Me, not overly surprised: "Oh, but Mommy doesn't like the crying and screaming. It makes Mommy cross." Going again for the positive reinforcement: "You were a good girl today. Thank you!"

Girlchild, grinning and (I'm not kidding) tossing her blond locks: "But I like crying and screaming." Three going on 13.

Me, vying for the Mother-of-the-Year prize: "Oh, well, if you're going to cry and scream then maybe I should just go and stay somewhere else where it's quieter."

Girlchild, without missing a beat: "Okay."

Me, feeling the love: "But who would cook you supper?" (Perhaps not the best motivator to use, since it's the meal least likely to be eaten on any given day.)

Girlchild, thinking for a moment: "Um, Daddy."

Me: "Well, who would read you bedtime stories?" (Again, not a great motivator since Girlchild prefers to read stories to me lately.)

Girlchild: "Daddy."

Me: "Well, I think I would like to stay here with you if there's no crying and screaming."

Girlchild: "If it makes you cross, then maybe we should make a tent for you and you can go there when there's crying and screaming so you don't hear it."

Me, thinking this might not be a bad idea if it weren't the middle of winter: "Maybe we should put you in the tent if you're going to cry and scream."

Girlchild: "No, we will make the tent for you and it will be quiet. You can go there and not hear it."

Me, laughing: "I think I'd like to stay here with you."

Girlchild is prepared to run the household, actually. The other day she was pitching a fit moments before it was time to go and pick up her brother from school. I had my winter gear on and was ready to go, but Mars and Saturn were not aligned so she was having no part of the daily journey with the snowpants.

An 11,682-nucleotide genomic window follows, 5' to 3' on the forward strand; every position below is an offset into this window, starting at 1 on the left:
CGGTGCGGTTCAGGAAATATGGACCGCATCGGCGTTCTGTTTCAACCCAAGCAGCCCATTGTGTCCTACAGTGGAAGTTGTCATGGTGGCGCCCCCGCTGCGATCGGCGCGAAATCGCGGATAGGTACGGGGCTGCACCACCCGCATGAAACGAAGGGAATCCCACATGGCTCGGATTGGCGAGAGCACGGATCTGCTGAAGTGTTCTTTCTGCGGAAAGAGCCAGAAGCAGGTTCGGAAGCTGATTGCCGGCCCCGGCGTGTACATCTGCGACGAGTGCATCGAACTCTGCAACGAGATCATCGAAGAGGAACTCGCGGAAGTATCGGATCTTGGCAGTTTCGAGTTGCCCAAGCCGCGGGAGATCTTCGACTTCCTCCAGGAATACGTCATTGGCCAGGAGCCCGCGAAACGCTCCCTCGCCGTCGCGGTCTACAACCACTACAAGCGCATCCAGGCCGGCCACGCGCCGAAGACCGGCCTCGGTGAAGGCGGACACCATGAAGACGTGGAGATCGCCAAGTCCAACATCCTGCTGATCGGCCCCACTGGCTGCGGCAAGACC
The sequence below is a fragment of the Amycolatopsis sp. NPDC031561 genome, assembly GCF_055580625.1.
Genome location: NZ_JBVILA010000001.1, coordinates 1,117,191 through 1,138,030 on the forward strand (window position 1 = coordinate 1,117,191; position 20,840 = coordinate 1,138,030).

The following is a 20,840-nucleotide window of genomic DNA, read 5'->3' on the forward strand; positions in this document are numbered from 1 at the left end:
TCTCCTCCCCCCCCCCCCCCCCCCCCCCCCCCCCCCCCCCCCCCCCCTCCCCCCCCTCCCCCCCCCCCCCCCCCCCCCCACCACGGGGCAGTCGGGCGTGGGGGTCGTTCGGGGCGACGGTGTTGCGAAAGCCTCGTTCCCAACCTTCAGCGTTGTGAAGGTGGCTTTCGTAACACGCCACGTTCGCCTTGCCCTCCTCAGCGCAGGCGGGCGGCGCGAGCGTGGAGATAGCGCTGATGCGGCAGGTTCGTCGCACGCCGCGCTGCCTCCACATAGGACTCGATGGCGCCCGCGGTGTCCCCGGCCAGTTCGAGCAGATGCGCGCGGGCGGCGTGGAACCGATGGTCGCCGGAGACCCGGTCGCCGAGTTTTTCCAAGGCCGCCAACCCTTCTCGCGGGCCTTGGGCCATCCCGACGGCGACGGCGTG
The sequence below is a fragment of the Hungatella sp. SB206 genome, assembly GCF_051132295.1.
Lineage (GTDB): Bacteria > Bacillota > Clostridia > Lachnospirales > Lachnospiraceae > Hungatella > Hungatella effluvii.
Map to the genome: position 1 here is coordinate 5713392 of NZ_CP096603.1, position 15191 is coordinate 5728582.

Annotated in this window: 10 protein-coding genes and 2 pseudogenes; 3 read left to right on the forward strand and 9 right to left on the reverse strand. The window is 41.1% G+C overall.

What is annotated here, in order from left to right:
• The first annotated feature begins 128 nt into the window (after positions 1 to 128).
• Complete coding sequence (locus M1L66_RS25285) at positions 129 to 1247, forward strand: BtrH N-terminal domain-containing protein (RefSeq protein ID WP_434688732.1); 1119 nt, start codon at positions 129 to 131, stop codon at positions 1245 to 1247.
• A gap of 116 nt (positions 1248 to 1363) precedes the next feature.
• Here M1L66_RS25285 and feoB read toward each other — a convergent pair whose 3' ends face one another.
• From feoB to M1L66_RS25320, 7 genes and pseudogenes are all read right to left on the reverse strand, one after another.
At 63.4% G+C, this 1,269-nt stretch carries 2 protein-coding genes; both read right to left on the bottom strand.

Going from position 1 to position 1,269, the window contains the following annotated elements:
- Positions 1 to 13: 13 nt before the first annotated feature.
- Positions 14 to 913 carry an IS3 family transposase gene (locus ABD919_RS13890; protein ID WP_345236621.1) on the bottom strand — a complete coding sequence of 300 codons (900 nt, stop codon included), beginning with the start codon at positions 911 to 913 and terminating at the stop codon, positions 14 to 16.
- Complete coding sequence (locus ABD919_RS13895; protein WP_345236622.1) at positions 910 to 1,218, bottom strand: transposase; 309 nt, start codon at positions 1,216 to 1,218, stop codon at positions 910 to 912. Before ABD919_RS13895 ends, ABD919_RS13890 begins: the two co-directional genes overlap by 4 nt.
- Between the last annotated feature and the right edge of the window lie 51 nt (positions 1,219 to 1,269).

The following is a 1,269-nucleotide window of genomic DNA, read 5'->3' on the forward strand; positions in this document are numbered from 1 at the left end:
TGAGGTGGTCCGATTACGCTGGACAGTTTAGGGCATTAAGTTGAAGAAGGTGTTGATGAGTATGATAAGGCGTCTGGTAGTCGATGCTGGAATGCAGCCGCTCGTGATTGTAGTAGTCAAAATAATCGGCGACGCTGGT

So I said, "Okay. You stay here by yourself. I'll be back later." (Yes yes yes...Mother of the Year.) I went out into the sunporch, closed the inside door and rattled the back door to make it sound as if I had left. Then I stood in the quiet and waited for the wail. Her brother would have lasted about 10 seconds before bursting into the sunporch to catch up to me.

But there wasn't a sound. Was she quietly weeping into her blankie? Sobbing by the window, watching for my retreating form? I went back inside. No, she was quite fine. She had turned on the television and was searching through her videos, preparing to kick back and watch a kiddie flick while I was gone.

I almost laughed. I'm sure I was smiling. I didn't tell her I was impressed with her courage - as a child I would have been the one screaming into the sunporch like her brother. Instead, I gathered her up and we proceeded, albeit unwillingly, with Plan A.

Now, if you'll excuse me, I have to go look for my tent.

Thursday, February 5, 2009

The Non-Memory

When I think back to my childhood, one thing that really stands out is a memory I don’t have. I don’t remember doubting my parents. Well, at least not before I was a teenager. What I mean is I always felt safe and secure, as if I were permanently tucked into a cosy blanket. If my parents ever had doubts or fears about what they were doing to raise me, they hid it well.